Miss Murphy waited a minute and then said, "Well, I agree with you and I think it's the least the club could do." Then she went back to her desk and took $5 out of her own handbag and came back and offered it to Red. Red blushed and hesitated a minute. Then he reached out and took the money, looked at Miss Murphy a bit defiantly and blurted: "I'll bring back the change."
"It's not necessary to bring back the change," said Miss Murphy. "You just see to it that you and the other boys all get plenty to eat."
Red said, "We sure do thank you." He led the other boys down the steps in orderly fashion and when they were outside they all broke into a run for Murph's Place across the street.
There was no problem about lunch for Red on the last day of the tryouts. Joe Mathes, the famous Cardinal scout, personally took him to Murph's Place and gave him his pick of the steam table. After they had finished eating, Joe Mathes told Red that every Cardinal scout who had been watching the boys had agreed on one particular prospect.
"Red, said Joe Mathes, "how would you like to play with Union City in the Kitty League?"
Next day, the Cardinals sent a man over to Germantown to get the signature of Red's father on a contract. Red's professional career had begun.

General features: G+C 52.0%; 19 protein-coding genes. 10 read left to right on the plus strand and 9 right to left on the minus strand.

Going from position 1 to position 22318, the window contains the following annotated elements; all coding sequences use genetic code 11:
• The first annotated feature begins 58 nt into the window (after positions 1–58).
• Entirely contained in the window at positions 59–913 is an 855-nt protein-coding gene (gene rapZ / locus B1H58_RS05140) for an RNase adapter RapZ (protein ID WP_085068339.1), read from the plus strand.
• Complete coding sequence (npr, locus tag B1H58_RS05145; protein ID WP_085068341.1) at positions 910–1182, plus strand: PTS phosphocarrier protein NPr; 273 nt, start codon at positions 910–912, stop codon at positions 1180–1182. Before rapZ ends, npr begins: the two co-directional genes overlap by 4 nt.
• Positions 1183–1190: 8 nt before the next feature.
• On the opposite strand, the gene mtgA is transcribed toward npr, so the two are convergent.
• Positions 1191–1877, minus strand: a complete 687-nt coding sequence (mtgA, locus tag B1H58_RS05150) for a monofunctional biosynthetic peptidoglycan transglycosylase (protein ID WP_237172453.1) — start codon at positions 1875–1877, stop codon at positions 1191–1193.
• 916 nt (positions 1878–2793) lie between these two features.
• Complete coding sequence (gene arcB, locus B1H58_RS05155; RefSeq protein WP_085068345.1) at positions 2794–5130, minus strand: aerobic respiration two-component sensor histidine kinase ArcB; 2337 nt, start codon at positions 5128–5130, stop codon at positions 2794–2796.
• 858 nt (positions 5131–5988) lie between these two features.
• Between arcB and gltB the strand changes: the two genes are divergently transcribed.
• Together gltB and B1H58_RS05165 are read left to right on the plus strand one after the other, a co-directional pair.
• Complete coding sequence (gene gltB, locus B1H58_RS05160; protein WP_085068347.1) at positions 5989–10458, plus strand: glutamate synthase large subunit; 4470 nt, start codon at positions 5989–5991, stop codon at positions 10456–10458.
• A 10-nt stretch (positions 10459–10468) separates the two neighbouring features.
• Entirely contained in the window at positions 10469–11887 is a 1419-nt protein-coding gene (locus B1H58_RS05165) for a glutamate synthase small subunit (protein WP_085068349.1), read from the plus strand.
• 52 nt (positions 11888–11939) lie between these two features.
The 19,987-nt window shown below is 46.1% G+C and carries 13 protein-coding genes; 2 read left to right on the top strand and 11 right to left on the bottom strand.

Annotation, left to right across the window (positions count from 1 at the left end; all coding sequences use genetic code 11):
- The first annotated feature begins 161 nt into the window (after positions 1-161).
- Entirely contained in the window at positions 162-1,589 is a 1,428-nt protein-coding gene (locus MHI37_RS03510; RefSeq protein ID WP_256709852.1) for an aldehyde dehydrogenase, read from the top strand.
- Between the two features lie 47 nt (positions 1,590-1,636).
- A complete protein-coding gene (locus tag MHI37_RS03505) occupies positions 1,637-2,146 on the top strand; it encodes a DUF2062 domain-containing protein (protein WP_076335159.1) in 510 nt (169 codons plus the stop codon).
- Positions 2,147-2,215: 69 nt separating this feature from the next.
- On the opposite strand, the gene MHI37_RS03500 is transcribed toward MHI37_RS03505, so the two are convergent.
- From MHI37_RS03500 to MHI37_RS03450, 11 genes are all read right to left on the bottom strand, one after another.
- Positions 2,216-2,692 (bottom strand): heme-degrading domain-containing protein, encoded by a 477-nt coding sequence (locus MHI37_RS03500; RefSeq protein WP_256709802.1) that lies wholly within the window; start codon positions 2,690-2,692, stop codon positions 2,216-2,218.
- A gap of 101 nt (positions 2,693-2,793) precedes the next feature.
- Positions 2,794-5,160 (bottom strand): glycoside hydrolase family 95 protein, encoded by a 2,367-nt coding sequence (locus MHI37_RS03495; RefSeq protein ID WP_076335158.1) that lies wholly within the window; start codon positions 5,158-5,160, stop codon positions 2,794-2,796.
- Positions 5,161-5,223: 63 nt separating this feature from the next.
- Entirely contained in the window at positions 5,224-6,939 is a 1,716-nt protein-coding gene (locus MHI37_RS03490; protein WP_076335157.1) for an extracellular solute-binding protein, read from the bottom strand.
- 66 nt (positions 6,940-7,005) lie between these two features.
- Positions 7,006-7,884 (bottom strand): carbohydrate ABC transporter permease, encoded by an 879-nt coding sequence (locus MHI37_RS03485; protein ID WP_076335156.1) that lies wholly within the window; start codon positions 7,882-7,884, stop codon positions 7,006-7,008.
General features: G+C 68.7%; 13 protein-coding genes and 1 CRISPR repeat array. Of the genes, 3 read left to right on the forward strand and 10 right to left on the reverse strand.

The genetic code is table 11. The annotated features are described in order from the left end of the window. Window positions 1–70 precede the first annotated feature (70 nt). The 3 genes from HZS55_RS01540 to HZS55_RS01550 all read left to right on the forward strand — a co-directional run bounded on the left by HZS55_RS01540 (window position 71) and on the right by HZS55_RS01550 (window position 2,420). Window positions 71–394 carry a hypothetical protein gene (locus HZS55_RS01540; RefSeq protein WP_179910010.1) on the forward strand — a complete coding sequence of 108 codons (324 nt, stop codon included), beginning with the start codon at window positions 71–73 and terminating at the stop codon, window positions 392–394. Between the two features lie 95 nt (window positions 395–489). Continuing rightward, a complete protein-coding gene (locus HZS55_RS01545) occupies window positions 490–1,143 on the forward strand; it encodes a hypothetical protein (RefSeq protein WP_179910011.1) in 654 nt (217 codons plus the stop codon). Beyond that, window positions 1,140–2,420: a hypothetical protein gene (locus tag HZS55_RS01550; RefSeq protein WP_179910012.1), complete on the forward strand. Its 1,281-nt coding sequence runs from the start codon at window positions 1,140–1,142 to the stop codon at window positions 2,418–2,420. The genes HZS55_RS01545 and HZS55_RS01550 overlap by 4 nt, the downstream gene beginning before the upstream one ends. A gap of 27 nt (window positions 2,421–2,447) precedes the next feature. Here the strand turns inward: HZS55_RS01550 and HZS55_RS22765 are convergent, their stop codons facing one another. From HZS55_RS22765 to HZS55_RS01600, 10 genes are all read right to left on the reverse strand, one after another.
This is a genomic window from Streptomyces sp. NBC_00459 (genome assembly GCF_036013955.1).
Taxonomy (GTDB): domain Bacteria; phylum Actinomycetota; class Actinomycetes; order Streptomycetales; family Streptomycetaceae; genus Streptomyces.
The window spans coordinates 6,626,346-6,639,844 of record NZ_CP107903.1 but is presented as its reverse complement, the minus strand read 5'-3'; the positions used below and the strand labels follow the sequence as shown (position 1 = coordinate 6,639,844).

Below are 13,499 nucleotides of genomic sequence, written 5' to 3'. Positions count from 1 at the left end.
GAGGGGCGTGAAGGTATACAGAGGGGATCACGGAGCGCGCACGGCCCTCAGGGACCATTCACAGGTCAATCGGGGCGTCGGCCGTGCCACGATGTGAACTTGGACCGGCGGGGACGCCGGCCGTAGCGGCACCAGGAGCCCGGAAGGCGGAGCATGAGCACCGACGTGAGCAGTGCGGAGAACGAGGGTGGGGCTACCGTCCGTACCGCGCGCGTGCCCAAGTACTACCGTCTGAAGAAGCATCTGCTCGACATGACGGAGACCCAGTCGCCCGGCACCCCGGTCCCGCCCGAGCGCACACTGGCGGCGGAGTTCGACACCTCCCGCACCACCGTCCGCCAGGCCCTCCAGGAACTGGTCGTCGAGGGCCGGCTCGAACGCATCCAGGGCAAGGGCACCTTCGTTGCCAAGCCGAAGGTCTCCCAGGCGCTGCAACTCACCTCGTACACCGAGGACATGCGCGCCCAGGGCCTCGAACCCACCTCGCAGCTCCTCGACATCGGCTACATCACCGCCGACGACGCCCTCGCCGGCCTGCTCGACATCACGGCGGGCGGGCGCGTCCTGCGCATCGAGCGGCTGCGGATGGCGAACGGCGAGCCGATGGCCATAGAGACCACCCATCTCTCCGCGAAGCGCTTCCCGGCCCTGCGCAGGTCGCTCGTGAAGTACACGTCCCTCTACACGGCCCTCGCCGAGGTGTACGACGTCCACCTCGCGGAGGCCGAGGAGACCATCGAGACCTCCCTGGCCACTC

Red's old eye injury, which was destined to plague him at odd times during his career, became a problem at Union City, although he hit safely the first eight times at bat. But, as a righthanded hitter, he found that he had to turn his head in order to see a righthander's curve ball with his better eye. He confided his problem to Everett Johnson, the Union City manager, and proposed a simple solution. "What I'll do," Red told his manager, "is learn to bat left-handed."
The manager's mouth fell open. "Just like that you'll become a switcher?" he said.
"If you don't have any objections," said Red.
The manager shook his head and said there weren't any objections he could think of at the moment. In a few days, Red was hitting from both sides of the plate.